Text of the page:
Before your fire department goes into the emergency ambulance service, make sure you do a comprehensive analysis of your market demographics, project your transports and non-transports, and calculate your projected revenue. Then estimate your expenses in detail. Don’t simply look at what another nearby community’s experience is because if their demographics and geography are different than yours, your revenue and expenses could be radically different from theirs. I recommend you project your revenue and expenses out over at least three years in order to see how increasing call volumes and contractual increases in expenses might change your operating budget.
You also need to consider a critical intangible cost of becoming an emergency ambulance service. There is the added wear and tear on your volunteers. Even with a few full-time staff you will still be heavily reliant upon your volunteer force to respond to EMS calls and to cover for overlapping emergency calls.
In our community, EMS is 60 percent of our emergency calls. If we were not responding to EMS calls we would have 300 emergency calls per year. With EMS we are responding to 650 emergency calls per year. This is requires more volunteers and places a greater burden on our volunteers. It almost doubles the amount of training that volunteers need to participate in. There is no dollar amount that we can attach to this, but there is clearly a cost in volunteer time, volunteer burnout, and additional administrative duties by volunteers.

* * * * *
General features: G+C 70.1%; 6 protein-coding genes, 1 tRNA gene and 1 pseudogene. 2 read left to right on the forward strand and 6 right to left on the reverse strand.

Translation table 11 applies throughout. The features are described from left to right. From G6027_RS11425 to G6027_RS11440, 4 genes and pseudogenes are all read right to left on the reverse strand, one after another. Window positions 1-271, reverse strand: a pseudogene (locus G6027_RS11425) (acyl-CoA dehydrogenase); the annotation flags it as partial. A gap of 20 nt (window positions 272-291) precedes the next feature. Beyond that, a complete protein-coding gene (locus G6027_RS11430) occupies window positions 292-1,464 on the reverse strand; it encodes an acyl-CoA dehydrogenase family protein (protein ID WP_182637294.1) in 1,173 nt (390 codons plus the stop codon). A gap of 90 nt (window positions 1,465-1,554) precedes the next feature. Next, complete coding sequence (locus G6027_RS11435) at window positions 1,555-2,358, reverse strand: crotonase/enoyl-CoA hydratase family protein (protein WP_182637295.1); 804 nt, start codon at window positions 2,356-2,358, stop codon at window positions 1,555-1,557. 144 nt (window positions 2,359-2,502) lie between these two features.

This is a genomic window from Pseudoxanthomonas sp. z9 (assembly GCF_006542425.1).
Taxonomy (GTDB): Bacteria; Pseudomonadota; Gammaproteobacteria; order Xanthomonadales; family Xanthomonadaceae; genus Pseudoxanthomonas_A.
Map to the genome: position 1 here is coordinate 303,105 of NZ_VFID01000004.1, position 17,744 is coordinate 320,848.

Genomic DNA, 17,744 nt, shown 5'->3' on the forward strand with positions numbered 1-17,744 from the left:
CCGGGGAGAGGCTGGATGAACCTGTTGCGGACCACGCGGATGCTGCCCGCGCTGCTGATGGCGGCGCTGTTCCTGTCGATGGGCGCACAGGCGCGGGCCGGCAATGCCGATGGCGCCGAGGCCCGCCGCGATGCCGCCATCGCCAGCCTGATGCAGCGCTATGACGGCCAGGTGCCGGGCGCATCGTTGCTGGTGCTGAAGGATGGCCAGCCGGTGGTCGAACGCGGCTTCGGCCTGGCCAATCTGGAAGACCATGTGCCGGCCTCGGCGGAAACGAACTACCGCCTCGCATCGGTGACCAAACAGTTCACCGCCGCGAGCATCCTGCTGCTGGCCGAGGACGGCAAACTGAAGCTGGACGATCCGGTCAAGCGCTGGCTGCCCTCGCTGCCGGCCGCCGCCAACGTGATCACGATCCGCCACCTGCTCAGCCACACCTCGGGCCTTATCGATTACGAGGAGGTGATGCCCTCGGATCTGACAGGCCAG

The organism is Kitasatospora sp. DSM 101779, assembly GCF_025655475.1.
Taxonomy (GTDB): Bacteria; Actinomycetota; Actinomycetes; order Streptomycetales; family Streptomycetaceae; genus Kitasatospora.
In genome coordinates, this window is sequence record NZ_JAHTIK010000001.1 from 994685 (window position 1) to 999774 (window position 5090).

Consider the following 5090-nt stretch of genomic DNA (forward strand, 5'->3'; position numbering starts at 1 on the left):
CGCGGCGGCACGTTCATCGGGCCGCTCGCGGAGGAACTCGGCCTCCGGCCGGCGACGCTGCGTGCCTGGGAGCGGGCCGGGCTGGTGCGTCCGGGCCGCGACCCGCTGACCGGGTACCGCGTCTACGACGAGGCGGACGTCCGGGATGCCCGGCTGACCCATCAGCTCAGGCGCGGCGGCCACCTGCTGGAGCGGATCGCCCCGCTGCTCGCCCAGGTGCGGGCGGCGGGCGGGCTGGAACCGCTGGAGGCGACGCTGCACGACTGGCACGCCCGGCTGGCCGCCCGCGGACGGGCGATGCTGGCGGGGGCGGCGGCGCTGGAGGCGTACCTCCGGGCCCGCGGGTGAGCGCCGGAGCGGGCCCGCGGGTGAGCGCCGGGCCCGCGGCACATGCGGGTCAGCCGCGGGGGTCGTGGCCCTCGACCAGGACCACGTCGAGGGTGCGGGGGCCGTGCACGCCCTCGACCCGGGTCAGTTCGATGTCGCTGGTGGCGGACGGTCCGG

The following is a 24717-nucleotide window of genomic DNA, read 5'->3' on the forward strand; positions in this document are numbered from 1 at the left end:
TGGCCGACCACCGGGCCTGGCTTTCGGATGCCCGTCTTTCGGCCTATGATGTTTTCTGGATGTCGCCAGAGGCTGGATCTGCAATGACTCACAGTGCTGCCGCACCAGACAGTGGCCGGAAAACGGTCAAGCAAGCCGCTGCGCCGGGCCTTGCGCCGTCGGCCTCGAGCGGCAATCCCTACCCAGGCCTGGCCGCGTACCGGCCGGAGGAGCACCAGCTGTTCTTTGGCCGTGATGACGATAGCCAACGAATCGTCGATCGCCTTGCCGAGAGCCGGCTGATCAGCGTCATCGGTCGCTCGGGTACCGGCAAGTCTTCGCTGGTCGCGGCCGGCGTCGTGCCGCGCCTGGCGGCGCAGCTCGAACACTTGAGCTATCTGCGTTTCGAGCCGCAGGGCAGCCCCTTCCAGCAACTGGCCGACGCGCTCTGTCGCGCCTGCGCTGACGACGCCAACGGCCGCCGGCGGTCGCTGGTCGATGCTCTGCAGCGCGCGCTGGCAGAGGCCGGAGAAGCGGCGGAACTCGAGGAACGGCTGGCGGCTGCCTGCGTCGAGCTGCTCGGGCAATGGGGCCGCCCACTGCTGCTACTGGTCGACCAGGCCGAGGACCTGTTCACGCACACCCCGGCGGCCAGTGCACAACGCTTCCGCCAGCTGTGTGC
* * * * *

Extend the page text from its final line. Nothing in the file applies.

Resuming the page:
The dollar amounts in this article are unique to my department and the costs of doing business in our region. They don’t necessarily apply to other regions. Each state has its own workforce rules and regulations, its own insurance rules and rates, its own ambulance licensing scheme and costs, and its own performance expectations and standards. However, I think you will find that each category of cost exists in every region. Before you make the decision whether or not to add emergency ambulance service in your fire department, you need to determine and analyze these costs and revenue streams.
Even if you can’t make a profit with emergency ambulance service, there may be sound public policy, public safety, and operational reasons that it makes sense for your department to be in the ambulance business. Just make sure you plan your operational systems, expenses, and revenue stream in advance, and that you get into providing emergency ambulance service for the right reasons.
Joe Maruca is the Chief of the West Barnstable (MA) Fire Department. He is also the NVFC’s Massachusetts Alternate Director and a member of the NVFC EMS/Rescue Section. Chief Maruca represents the NVFC on the NFPA Ambulances Technical Committee.
1 In theory everyone should, by legal mandate, have either private or government insurance, but at the moment, we still see 5% to 10% of our patients uninsured. It is beyond the context of this article to explore this issue.
2 In some parts of the country, you can get paramedics from a regional source such as a hospital, but that is not available in our area.
3 Our ALS/Paramedic service started at the same time LA County started their service made famous by the TV show “Emergency.”